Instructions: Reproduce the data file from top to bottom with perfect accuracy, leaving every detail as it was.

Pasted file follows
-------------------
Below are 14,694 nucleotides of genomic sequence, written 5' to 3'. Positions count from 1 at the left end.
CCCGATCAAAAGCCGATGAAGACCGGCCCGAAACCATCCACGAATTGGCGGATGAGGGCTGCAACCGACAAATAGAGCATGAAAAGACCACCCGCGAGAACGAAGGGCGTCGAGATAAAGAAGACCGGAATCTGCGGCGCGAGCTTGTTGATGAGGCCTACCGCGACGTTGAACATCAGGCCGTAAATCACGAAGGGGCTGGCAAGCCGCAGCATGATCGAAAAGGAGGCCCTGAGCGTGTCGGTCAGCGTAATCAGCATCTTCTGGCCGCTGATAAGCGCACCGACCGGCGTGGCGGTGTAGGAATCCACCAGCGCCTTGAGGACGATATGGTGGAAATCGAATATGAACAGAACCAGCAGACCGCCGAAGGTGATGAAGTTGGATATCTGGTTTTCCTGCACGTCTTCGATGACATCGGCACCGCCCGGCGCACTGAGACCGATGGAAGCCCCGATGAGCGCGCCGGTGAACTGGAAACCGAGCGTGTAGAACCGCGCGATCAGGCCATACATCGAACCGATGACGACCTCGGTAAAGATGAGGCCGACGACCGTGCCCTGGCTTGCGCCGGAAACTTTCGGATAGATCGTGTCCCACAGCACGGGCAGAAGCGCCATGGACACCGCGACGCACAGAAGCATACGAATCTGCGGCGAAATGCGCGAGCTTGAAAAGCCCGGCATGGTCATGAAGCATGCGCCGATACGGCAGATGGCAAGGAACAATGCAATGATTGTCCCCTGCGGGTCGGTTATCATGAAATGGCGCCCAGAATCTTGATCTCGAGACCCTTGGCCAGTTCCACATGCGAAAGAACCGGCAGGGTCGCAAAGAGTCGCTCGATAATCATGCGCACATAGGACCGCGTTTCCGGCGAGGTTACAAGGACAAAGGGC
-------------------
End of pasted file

Below are 14,694 nucleotides of genomic sequence, written 5' to 3'. Positions count from 1 at the left end.
CCCGATCAAAAGCCGATGAAGACCGGCCCGAAACCATCCACGAATTGGCGGATGAGGGCTGCAACCGACAAATAGAGCATGAAAAGACCACCCGCGAGAACGAAGGGCGTCGAGATAAAGAAGACCGGAATCTGCGGCGCGAGCTTGTTGATGAGGCCTACCGCGACGTTGAACATCAGGCCGTAAATCACGAAGGGGCTGGCAAGCCGCAGCATGATCGAAAAGGAGGCCCTGAGCGTGTCGGTCAGCGTAATCAGCATCTTCTGGCCGCTGATAAGCGCACCGACCGGCGTGGCGGTGTAGGAATCCACCAGCGCCTTGAGGACGATATGGTGGAAATCGAATATGAACAGAACCAGCAGACCGCCGAAGGTGATGAAGTTGGATATCTGGTTTTCCTGCACGTCTTCGATGACATCGGCACCGCCCGGCGCACTGAGACCGATGGAAGCCCCGATGAGCGCGCCGGTGAACTGGAAACCGAGCGTGTAGAACCGCGCGATCAGGCCATACATCGAACCGATGACGACCTCGGTAAAGATGAGGCCGACGACCGTGCCCTGGCTTGCGCCGGAAACTTTCGGATAGATCGTGTCCCACAGCACGGGCAGAAGCGCCATGGACACCGCGACGCACAGAAGCATACGAATCTGCGGCGAAATGCGCGAGCTTGAAAAGCCCGGCATGGTCATGAAGCATGCGCCGATACGGCAGATGGCAAGGAACAATGCAATGATTGTCCCCTGCGGGTCGGTTATCATGAAATGGCGCCCAGAATCTTGATCTCGAGACCCTTGGCCAGTTCCACATGCGAAAGAACCGGCAGGGTCGCAAAGAGTCGCTCGATAATCATGCGCACATAGGACCGCGTTTCCGGCGAGGTTACAAGGACAAAGGGC